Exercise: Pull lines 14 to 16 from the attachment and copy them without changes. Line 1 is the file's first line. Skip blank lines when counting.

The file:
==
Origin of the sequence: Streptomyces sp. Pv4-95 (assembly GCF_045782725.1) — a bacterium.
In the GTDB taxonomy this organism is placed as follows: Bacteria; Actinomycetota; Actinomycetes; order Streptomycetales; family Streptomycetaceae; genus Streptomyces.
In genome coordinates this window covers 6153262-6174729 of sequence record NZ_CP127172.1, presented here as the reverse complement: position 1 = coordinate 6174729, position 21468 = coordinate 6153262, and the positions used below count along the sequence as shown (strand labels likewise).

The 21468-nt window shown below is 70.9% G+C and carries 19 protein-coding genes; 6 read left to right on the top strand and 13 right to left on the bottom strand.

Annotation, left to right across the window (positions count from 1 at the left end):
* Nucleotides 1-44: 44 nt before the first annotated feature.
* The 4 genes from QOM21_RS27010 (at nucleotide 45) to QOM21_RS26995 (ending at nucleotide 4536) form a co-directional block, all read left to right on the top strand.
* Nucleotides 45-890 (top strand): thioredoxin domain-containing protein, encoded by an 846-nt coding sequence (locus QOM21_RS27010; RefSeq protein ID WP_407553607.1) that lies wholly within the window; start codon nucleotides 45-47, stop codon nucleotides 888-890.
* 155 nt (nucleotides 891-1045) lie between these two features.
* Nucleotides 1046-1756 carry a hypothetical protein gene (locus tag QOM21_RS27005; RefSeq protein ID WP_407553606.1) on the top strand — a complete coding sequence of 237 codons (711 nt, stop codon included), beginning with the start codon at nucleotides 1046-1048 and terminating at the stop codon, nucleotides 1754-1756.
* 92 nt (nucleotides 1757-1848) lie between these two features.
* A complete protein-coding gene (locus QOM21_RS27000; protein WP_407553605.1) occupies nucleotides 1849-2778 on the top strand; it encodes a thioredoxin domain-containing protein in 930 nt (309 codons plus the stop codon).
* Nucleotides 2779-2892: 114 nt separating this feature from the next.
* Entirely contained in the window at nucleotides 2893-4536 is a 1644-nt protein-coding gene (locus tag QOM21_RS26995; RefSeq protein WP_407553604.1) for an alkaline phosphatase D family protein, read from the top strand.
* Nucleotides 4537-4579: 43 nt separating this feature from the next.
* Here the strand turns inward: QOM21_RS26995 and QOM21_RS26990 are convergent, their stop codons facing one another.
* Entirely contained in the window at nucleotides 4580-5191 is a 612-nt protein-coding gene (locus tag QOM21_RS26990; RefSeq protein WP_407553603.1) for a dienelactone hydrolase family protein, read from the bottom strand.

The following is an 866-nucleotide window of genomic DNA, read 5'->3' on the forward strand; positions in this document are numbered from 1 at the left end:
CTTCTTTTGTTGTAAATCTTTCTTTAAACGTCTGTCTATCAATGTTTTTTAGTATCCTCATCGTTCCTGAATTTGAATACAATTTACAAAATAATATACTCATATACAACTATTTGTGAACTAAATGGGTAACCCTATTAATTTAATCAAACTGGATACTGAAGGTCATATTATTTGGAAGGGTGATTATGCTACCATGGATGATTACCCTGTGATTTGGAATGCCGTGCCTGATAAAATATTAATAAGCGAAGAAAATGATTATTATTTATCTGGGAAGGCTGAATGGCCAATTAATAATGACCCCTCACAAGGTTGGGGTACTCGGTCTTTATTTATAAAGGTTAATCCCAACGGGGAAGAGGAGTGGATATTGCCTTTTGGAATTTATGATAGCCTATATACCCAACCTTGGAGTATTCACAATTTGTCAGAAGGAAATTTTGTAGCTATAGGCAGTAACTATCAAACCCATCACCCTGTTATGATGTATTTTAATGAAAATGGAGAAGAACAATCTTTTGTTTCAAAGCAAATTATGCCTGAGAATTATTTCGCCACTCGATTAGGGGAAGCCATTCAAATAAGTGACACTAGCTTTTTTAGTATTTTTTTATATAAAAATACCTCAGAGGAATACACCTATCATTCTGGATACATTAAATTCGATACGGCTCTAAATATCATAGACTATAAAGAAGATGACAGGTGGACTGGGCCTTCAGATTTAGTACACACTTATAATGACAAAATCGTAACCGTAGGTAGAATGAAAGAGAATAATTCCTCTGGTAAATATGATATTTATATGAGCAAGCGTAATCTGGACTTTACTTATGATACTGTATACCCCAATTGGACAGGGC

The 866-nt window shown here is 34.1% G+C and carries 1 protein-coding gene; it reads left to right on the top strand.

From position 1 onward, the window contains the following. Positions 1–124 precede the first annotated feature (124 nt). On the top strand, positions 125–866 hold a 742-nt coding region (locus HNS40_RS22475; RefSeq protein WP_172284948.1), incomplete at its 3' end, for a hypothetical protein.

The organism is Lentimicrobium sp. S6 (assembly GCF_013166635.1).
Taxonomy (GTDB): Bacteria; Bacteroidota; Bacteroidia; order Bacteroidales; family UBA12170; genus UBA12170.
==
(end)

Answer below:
* Entirely contained in the window at nucleotides 2893-4536 is a 1644-nt protein-coding gene (locus tag QOM21_RS26995; RefSeq protein WP_407553604.1) for an alkaline phosphatase D family protein, read from the top strand.
* Nucleotides 4537-4579: 43 nt separating this feature from the next.
* Here the strand turns inward: QOM21_RS26995 and QOM21_RS26990 are convergent, their stop codons facing one another.